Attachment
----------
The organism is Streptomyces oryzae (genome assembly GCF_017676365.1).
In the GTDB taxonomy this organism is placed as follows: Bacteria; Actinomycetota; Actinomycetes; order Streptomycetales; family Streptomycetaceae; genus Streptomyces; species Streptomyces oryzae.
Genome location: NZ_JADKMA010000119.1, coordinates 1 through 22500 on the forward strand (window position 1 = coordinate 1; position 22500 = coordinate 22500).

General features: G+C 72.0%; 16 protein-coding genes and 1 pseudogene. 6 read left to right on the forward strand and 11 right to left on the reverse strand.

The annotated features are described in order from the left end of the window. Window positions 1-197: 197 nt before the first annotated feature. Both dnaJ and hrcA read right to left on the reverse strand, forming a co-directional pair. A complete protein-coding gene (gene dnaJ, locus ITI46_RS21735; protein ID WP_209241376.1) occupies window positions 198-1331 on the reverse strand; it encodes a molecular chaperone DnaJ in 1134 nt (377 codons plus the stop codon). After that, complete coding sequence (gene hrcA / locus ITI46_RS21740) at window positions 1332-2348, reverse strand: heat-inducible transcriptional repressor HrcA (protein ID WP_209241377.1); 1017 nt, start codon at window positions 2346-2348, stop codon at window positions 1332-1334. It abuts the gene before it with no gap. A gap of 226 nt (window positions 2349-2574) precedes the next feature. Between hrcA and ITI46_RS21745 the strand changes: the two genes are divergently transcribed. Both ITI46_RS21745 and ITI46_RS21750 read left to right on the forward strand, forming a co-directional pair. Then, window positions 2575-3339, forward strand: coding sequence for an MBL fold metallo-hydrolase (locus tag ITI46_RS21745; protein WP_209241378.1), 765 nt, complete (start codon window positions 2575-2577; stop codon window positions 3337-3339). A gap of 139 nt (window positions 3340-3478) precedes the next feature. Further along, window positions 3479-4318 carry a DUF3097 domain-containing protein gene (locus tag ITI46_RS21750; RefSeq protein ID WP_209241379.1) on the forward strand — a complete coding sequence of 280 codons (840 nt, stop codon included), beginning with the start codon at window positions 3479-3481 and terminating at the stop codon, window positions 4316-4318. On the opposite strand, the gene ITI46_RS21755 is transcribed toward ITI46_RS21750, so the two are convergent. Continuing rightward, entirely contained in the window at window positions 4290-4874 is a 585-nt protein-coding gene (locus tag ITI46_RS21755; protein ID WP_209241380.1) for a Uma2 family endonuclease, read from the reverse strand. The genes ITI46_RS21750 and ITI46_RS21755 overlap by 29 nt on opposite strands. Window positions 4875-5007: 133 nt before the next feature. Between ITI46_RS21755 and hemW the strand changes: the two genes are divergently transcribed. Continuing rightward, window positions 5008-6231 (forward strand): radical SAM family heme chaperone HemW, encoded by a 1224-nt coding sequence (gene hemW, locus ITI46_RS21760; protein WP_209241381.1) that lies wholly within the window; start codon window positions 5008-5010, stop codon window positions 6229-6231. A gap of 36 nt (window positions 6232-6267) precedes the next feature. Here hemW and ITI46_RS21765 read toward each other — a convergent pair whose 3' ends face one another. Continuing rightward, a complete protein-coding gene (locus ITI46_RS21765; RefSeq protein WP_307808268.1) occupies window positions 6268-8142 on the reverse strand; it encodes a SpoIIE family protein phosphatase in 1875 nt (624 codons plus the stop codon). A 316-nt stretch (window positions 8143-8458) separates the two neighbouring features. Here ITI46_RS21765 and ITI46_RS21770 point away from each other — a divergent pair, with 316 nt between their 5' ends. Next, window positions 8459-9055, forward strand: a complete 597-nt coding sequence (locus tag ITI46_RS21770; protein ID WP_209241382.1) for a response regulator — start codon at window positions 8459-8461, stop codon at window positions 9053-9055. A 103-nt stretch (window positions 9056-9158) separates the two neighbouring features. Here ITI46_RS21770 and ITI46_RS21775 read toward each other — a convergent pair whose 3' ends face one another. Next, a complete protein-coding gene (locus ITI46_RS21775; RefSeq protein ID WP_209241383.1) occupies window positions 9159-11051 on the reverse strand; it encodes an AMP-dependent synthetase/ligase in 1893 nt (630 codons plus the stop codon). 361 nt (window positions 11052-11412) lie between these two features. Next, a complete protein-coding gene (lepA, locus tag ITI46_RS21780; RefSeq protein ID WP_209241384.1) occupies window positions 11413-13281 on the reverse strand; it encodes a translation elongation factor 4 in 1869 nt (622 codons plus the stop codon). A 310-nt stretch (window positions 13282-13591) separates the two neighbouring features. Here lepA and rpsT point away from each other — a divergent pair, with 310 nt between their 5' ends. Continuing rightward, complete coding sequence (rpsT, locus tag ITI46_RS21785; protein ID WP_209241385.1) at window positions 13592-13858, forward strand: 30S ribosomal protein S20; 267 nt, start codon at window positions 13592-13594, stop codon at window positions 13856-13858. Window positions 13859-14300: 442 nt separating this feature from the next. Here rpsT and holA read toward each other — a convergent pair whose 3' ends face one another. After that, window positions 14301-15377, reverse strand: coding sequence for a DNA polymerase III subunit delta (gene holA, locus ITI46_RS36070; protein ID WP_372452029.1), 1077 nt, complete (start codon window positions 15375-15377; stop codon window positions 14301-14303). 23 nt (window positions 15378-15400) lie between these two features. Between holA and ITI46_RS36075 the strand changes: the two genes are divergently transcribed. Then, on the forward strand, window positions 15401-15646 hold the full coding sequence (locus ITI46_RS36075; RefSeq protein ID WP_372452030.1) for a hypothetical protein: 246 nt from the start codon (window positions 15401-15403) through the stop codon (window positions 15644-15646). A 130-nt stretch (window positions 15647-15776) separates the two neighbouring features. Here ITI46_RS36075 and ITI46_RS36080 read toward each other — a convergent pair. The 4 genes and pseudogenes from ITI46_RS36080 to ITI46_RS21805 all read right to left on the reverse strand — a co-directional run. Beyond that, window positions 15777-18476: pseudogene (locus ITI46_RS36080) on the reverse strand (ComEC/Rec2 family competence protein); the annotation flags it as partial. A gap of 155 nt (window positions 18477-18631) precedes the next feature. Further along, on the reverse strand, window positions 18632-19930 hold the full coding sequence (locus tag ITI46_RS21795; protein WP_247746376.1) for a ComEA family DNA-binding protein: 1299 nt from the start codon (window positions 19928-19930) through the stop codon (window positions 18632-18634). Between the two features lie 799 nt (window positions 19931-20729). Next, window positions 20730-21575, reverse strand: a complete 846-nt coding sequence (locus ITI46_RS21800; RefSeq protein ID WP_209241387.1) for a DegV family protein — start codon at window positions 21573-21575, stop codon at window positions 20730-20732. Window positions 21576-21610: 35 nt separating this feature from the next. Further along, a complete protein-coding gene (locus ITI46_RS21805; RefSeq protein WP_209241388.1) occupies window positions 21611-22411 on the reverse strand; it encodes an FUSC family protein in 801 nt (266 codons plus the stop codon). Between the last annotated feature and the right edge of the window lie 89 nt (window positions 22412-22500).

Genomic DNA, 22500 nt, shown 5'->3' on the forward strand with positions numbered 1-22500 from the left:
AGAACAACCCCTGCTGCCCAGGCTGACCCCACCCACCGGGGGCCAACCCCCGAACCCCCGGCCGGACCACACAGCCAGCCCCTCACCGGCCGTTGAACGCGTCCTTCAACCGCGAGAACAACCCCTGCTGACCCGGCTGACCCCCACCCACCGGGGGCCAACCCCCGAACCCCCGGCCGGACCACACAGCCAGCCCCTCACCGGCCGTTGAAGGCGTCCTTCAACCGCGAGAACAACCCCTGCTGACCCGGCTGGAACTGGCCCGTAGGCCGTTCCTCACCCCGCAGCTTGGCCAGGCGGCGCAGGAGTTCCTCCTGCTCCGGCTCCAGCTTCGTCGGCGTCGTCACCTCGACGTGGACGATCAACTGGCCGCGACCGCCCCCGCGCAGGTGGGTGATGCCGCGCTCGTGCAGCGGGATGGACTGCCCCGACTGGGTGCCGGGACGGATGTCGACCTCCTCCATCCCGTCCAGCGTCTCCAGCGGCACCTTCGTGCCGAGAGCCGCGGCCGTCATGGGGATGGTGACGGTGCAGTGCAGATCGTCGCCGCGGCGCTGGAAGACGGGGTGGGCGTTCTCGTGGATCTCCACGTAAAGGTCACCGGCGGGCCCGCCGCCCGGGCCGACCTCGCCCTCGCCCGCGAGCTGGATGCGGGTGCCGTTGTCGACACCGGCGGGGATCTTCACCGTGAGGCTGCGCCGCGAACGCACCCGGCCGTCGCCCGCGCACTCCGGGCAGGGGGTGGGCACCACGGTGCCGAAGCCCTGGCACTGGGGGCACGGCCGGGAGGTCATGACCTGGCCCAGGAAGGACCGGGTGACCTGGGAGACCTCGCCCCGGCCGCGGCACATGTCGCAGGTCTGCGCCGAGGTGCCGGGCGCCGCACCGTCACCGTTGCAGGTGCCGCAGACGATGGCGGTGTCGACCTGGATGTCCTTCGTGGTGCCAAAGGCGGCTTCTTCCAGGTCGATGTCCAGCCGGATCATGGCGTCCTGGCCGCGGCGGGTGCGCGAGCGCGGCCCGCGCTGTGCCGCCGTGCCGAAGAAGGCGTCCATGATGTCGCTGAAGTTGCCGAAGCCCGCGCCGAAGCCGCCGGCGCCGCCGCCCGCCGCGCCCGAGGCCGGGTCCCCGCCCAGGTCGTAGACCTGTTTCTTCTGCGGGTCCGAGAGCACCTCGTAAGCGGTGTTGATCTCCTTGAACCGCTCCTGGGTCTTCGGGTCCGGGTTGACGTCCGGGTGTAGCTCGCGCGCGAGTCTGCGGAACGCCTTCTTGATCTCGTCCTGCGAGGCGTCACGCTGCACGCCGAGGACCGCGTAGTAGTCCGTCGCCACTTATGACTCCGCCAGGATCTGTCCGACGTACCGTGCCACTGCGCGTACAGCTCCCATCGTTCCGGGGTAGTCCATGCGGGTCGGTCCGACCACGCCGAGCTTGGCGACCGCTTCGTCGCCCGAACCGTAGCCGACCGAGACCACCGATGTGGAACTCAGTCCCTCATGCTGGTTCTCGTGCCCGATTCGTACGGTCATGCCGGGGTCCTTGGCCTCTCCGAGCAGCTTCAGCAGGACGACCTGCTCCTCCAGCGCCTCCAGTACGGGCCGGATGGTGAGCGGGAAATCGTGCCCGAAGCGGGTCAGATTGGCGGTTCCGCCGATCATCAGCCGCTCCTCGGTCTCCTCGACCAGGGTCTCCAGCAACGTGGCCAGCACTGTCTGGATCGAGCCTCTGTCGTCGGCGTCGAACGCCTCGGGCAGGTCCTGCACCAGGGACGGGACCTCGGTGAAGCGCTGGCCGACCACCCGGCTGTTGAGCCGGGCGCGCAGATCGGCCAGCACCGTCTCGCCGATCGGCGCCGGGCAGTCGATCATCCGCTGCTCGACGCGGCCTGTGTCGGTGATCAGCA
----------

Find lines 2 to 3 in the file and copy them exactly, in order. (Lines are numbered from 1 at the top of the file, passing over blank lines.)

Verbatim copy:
In the GTDB taxonomy this organism is placed as follows: Bacteria; Actinomycetota; Actinomycetes; order Streptomycetales; family Streptomycetaceae; genus Streptomyces; species Streptomyces oryzae.
Genome location: NZ_JADKMA010000119.1, coordinates 1 through 22500 on the forward strand (window position 1 = coordinate 1; position 22500 = coordinate 22500).